The little picture: How weather cameras impact flight safety
Friday, April 04, 2014
Within the next few weeks, the FAA is expected to make a decision on whether to install aviation weather cameras throughout strategic locations in Hawaii. The Pacific island state has a microclimate that is highly changeable and localized and where unforecast weather has contributed to numerous fixed- and rotary-wing aircraft accidents for decades.
It's a good idea. The FAA installed weather cams in Alaska in 1999, and the National Transportation Safety Board (NTSB) credits them with contributing to a 53 percent reduction in weather-related aviation accidents between 2008 and 2011. The cameras also helped cut unnecessary flight hours due to a lack of unreliability of weather information by 64 percent.
A 2012 FAA survey of Alaska Part 135 operators concluded that weather cam data has become an integral part of flight planning and go/no-go decision-making. Cameras continue to be added to the system, and a total of 221 aviation weather cams will be installed throughout Alaska by the end of the year.
The FAA is also identifying critical mountain passes in the Lower 48 that would be suitable for installation of weather cams as part of a survey designed to identify and document prevailing seasonal conditions and weather trends that affect flight safety.
Laudable as this is, the NTSB notes that the FAA does not have plans beyond completing the study to install cameras in these locations. The NTSB has recommended that the FAA develop them.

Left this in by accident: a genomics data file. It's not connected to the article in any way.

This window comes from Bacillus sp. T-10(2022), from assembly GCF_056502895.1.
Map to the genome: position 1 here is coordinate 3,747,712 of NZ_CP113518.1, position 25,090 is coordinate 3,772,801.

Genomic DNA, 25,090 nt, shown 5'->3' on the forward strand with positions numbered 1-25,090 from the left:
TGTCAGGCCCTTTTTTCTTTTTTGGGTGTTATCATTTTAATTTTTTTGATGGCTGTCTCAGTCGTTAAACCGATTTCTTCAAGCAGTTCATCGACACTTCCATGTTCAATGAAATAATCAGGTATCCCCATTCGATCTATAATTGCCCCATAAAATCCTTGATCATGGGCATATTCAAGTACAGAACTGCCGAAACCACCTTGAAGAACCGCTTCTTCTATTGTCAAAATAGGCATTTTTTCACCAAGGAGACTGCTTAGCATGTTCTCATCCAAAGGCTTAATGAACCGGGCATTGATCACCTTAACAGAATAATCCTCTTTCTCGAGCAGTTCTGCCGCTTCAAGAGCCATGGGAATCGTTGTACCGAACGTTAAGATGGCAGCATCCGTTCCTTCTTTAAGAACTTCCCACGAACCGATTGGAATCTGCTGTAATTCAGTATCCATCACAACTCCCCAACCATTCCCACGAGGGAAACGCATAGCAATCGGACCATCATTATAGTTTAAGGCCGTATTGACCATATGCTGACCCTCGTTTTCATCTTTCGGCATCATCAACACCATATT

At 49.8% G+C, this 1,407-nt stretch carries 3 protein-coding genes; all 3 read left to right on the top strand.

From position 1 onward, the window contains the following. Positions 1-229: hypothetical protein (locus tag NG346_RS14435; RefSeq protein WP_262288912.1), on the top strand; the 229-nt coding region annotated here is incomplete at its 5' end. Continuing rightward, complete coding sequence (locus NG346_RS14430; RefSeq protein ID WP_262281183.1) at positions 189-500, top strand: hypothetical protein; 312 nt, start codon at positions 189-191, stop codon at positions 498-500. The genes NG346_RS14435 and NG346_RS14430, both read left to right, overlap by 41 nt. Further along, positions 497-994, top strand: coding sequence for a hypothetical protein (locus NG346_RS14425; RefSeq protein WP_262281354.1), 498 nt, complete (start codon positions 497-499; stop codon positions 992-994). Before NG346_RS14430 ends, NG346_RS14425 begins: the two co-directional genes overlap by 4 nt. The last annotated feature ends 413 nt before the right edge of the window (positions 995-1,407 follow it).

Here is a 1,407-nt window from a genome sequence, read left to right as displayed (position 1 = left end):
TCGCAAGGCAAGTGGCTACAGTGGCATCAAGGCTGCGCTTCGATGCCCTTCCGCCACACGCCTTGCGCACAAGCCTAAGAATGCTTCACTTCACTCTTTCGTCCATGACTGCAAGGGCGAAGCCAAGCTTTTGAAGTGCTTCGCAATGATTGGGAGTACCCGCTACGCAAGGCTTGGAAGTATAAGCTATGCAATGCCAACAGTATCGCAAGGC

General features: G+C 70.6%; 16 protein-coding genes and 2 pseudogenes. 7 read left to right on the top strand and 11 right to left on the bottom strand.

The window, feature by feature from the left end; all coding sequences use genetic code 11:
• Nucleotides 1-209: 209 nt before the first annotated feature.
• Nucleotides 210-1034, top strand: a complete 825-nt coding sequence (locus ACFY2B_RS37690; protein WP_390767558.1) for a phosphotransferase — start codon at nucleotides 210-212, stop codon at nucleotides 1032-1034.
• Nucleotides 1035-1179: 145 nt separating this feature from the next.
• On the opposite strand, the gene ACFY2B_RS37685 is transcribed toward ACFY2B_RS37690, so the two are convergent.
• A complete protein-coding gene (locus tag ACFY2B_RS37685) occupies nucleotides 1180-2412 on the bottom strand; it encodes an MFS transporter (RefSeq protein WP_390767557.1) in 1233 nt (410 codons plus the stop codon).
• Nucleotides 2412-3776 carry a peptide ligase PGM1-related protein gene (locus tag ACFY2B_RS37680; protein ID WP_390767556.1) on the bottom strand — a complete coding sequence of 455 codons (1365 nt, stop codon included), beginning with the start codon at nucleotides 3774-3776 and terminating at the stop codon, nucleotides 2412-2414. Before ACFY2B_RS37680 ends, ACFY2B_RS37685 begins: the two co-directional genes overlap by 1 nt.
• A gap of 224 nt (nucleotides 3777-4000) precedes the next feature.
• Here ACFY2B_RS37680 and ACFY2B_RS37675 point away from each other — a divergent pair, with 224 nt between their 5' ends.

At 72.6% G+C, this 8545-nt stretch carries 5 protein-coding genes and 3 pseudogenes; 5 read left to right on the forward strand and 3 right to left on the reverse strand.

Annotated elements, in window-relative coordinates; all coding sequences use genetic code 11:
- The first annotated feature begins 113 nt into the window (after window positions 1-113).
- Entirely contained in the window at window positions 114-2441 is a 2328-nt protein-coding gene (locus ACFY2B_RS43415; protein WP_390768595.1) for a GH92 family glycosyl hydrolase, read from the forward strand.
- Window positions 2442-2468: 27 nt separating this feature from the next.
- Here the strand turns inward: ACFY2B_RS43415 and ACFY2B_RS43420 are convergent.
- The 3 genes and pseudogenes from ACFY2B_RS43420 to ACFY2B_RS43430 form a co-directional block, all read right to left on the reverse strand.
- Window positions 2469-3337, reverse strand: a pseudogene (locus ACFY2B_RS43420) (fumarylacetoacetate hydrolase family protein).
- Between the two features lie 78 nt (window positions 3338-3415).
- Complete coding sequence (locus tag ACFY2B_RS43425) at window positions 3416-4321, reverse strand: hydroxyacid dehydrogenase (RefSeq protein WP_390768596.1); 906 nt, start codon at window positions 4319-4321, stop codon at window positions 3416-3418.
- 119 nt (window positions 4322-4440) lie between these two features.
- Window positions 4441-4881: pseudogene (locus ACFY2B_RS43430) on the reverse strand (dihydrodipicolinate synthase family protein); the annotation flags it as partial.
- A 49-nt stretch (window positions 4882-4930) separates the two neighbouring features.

Federal Aviation Administration The FAA installed weather cams in Alaska in 1999, and the NTSB credits them with contributing to a 53 percent reduction in weather-related aviation accidents between 2008 and 2011.
All this is good news for proponents of better weather technology for low-level flight operations. For years the helicopter industry and its associations have been pushing for the development of this type of infrastructure.
Cameras are a good idea, but they are not the complete solution.
Imagine being able to look at live cam images in the aircraft along with accurate, real-time weather data for that particular location. These images and data could combine to give pilots the option of changing course or aborting a mission before they make that inadvertent trespass into instrument meteorological conditions.
Imagine if these weather cams and data instruments and transmitters were installed at every hospital heliport, helipad or frequently-used landing zone. That technology exists today, and it's relatively inexpensive, especially when weighed against the potential loss of a $2 million to $10 million helicopter and its patients and crew.
Yes, when you throw ideas like this out, the FAA's knee-jerk retort is that budgetary constraints hamstring it when it comes to studying new ideas and deploying new technology. But this is something that could be completely self-funded by the helicopter EMS industry right now.
Given the benefits, why are we waiting?
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